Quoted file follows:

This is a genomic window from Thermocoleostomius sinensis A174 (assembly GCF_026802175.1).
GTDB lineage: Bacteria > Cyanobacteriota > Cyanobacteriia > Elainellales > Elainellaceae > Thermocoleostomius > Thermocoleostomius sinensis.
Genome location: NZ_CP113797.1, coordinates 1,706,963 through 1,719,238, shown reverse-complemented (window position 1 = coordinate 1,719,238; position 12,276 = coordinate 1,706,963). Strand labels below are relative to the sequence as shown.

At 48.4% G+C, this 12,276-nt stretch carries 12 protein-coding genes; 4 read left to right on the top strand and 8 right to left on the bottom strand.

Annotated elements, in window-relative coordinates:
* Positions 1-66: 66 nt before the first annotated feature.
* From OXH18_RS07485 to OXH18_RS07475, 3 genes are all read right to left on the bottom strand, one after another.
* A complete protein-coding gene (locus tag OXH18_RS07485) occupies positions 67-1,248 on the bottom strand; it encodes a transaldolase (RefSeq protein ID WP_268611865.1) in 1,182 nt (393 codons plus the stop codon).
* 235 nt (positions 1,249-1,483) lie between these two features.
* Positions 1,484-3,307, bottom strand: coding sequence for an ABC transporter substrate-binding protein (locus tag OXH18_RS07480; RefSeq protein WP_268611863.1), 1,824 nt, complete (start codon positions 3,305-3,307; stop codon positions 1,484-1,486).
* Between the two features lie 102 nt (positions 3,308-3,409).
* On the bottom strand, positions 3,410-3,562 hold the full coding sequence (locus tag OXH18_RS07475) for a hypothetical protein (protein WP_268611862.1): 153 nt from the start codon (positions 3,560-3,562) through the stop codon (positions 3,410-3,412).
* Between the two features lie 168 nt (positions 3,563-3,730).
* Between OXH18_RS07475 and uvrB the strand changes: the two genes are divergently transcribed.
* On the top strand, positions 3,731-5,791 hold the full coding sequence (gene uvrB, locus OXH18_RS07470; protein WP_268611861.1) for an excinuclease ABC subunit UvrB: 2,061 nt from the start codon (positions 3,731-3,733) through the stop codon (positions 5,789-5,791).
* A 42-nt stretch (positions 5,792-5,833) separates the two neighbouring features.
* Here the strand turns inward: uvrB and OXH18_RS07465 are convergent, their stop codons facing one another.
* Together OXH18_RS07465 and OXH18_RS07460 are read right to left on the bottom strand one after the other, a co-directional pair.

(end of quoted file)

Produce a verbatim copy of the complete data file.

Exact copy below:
This is a genomic window from Thermocoleostomius sinensis A174 (assembly GCF_026802175.1).
GTDB lineage: Bacteria > Cyanobacteriota > Cyanobacteriia > Elainellales > Elainellaceae > Thermocoleostomius > Thermocoleostomius sinensis.
Genome location: NZ_CP113797.1, coordinates 1,706,963 through 1,719,238, shown reverse-complemented (window position 1 = coordinate 1,719,238; position 12,276 = coordinate 1,706,963). Strand labels below are relative to the sequence as shown.

At 48.4% G+C, this 12,276-nt stretch carries 12 protein-coding genes; 4 read left to right on the top strand and 8 right to left on the bottom strand.

Annotated elements, in window-relative coordinates:
* Positions 1-66: 66 nt before the first annotated feature.
* From OXH18_RS07485 to OXH18_RS07475, 3 genes are all read right to left on the bottom strand, one after another.
* A complete protein-coding gene (locus tag OXH18_RS07485) occupies positions 67-1,248 on the bottom strand; it encodes a transaldolase (RefSeq protein ID WP_268611865.1) in 1,182 nt (393 codons plus the stop codon).
* 235 nt (positions 1,249-1,483) lie between these two features.
* Positions 1,484-3,307, bottom strand: coding sequence for an ABC transporter substrate-binding protein (locus tag OXH18_RS07480; RefSeq protein WP_268611863.1), 1,824 nt, complete (start codon positions 3,305-3,307; stop codon positions 1,484-1,486).
* Between the two features lie 102 nt (positions 3,308-3,409).
* On the bottom strand, positions 3,410-3,562 hold the full coding sequence (locus tag OXH18_RS07475) for a hypothetical protein (protein WP_268611862.1): 153 nt from the start codon (positions 3,560-3,562) through the stop codon (positions 3,410-3,412).
* Between the two features lie 168 nt (positions 3,563-3,730).
* Between OXH18_RS07475 and uvrB the strand changes: the two genes are divergently transcribed.
* On the top strand, positions 3,731-5,791 hold the full coding sequence (gene uvrB, locus OXH18_RS07470; protein WP_268611861.1) for an excinuclease ABC subunit UvrB: 2,061 nt from the start codon (positions 3,731-3,733) through the stop codon (positions 5,789-5,791).
* A 42-nt stretch (positions 5,792-5,833) separates the two neighbouring features.
* Here the strand turns inward: uvrB and OXH18_RS07465 are convergent, their stop codons facing one another.
* Together OXH18_RS07465 and OXH18_RS07460 are read right to left on the bottom strand one after the other, a co-directional pair.